The individual members of a pervasive community do not need to be human beings. They can also be organisations, smart space infrastructures, autonomous or semi-autonomous agents, etc. The key defining characteristic of a pervasive community member is the ability to provide and/or take advantage of pervasive technology. Thus, business enterprises, smart shopping malls, robotic companions, etc. can form pervasive communities with human beings or, indeed, with each other.
Pervasive communities can be dynamic in nature, with CISs being formed in an ad hoc fashion as and when required. They can also be created, or become, more permanent and continue to exist even when all the participating members, or their CSSs, are offline. Pervasive communities can also spawn sub-communities or merge with other communities.
The pervasive resources which can be shared via a CIS include, service provision, actuator control and both individual and community context information, preferences and behaviours.

Platform
A platform is a set of software components or hardware subsystems, with related technologies that provides a set of precise functionality defined via interfaces and usage patterns. Components supported by that platform can interact and execute without being aware for the details of how the functionality provided by the platform is implemented.
Platform / Core Service
Core Services are functional capabilities exposed by the platform itself. These are services packaged with the SOCIETIES platform, by the platform manufacturer.
Point of Interoperability
A Point of Interoperability (POI) is defined as a point in the architecture where information between two interoperable components is exchanged.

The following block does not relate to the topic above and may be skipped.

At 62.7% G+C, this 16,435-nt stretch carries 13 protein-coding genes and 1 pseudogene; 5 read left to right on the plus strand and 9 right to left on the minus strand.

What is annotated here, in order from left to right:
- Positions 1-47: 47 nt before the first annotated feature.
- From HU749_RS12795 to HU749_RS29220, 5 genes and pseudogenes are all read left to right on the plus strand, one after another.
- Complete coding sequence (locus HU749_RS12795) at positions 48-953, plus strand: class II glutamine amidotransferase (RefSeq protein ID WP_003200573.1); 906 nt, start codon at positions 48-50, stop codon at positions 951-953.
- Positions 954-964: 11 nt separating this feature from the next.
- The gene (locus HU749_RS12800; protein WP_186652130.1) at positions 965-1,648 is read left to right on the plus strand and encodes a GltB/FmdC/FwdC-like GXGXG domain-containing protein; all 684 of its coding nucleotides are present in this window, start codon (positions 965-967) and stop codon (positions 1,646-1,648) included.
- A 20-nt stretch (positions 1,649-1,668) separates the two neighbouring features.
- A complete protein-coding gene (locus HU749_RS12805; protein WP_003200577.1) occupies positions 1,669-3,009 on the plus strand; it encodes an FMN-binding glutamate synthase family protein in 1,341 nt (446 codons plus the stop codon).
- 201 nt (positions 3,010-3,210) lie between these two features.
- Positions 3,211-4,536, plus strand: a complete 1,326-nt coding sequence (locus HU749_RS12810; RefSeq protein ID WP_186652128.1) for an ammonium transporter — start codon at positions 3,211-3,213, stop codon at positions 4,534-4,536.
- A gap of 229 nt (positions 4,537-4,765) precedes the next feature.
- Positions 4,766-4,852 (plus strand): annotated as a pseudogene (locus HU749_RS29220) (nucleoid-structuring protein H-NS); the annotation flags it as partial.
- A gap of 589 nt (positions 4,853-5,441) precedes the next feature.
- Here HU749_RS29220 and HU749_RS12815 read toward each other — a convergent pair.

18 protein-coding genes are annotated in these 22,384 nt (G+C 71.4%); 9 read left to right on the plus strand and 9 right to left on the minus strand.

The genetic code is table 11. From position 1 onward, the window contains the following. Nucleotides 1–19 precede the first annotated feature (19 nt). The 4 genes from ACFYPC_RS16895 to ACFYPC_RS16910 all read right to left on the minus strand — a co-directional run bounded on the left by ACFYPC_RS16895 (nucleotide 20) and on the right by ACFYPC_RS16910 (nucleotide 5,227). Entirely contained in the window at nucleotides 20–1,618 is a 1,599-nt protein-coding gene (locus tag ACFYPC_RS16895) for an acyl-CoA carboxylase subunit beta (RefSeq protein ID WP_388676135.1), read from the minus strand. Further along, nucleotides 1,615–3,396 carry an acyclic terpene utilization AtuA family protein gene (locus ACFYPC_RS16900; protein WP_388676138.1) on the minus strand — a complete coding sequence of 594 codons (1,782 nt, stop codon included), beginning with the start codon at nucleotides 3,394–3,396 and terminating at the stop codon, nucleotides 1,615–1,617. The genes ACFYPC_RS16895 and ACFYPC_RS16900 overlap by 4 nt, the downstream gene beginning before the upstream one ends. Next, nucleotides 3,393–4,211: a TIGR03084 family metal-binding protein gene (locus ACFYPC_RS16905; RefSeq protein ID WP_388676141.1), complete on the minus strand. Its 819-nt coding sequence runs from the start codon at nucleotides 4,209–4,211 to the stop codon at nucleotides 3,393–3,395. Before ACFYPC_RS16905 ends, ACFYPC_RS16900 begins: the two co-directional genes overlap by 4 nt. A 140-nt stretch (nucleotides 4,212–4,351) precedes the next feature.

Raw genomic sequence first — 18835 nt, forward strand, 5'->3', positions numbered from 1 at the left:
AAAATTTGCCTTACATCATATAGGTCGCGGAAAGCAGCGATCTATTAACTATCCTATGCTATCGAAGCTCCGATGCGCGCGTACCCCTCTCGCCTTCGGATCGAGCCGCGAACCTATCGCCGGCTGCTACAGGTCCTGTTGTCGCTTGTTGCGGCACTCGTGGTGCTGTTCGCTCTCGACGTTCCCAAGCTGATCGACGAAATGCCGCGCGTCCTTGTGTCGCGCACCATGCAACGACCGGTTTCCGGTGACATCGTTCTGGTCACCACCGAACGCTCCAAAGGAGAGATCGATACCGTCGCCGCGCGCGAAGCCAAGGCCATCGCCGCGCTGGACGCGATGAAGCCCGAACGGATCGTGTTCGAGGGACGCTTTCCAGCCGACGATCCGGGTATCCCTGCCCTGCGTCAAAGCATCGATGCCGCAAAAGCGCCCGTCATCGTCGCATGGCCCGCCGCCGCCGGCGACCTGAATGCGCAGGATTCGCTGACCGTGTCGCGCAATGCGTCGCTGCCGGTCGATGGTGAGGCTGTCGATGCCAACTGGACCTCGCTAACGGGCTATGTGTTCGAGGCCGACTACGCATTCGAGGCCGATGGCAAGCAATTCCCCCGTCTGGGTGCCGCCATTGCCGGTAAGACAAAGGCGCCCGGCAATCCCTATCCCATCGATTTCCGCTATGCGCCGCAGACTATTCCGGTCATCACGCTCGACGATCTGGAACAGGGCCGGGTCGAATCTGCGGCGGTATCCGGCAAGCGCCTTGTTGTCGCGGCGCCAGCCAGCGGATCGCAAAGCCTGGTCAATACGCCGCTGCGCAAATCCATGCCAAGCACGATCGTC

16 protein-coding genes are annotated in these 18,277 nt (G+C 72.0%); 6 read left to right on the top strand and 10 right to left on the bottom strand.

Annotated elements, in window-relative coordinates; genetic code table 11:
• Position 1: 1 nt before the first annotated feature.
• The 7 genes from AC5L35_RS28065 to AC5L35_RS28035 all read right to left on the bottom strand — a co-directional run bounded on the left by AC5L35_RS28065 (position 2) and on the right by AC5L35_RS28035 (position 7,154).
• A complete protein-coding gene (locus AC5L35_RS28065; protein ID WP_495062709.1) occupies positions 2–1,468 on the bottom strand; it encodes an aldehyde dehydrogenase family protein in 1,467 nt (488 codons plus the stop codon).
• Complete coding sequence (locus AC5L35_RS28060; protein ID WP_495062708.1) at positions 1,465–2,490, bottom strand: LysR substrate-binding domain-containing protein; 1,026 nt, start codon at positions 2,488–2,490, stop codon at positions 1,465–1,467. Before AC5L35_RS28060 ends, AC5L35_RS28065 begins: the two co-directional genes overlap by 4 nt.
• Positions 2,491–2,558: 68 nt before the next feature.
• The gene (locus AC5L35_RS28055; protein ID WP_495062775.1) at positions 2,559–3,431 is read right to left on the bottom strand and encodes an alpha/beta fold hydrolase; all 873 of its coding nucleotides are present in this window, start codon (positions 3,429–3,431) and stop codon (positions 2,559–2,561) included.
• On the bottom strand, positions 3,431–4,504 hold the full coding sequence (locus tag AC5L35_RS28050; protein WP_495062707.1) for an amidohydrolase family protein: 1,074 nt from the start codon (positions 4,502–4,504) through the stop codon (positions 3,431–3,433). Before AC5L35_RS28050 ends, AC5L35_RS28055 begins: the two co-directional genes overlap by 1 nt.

Preference
Preference could be conceived of as an individual’s attitude towards a set of objects, typically reflected in an explicit decision-making process. Alternatively, one could interpret the term “preference” to mean evaluative judgment in the sense of liking or disliking an object which is the most typical definition employed in psychology. However, it does not mean that a preference is necessarily stable over time. Preference can be notably modified by decision-making processes, such as choices, even in an unconscious way.

Reference:

  • Lichtenstein, S., & Slovic, P., “The construction of preference”, New York: Cambridge University Press, 2006.
Privacy
Privacy is the ability of an individual or group to seclude themselves or information about themselves and thereby reveal themselves selectively. In computer science, privacy concerns exist wherever uniquely identifiable data relating to a person or persons are collected and stored. In some cases, these concerns refer to how data is collected, stored, and associated. In other cases the issue is who is given access to information. Other issues include whether an individual has any ownership rights to data about them, and/or the right to view, verify, and challenge that information.

Reference:

  • D.J. Solove, M. Rotenberg, P.M. Schwartz, “Privacy, Information And Technology (Aspen Elective)” , Aspen Publishers, 2006
Privacy Policy
A privacy policy is a legal document that discloses some or all of the ways a party gathers, uses, discloses and manages a customer’s data. The exact contents of a privacy policy will depend upon the applicable law and may need to address the requirements of multiple countries or jurisdictions.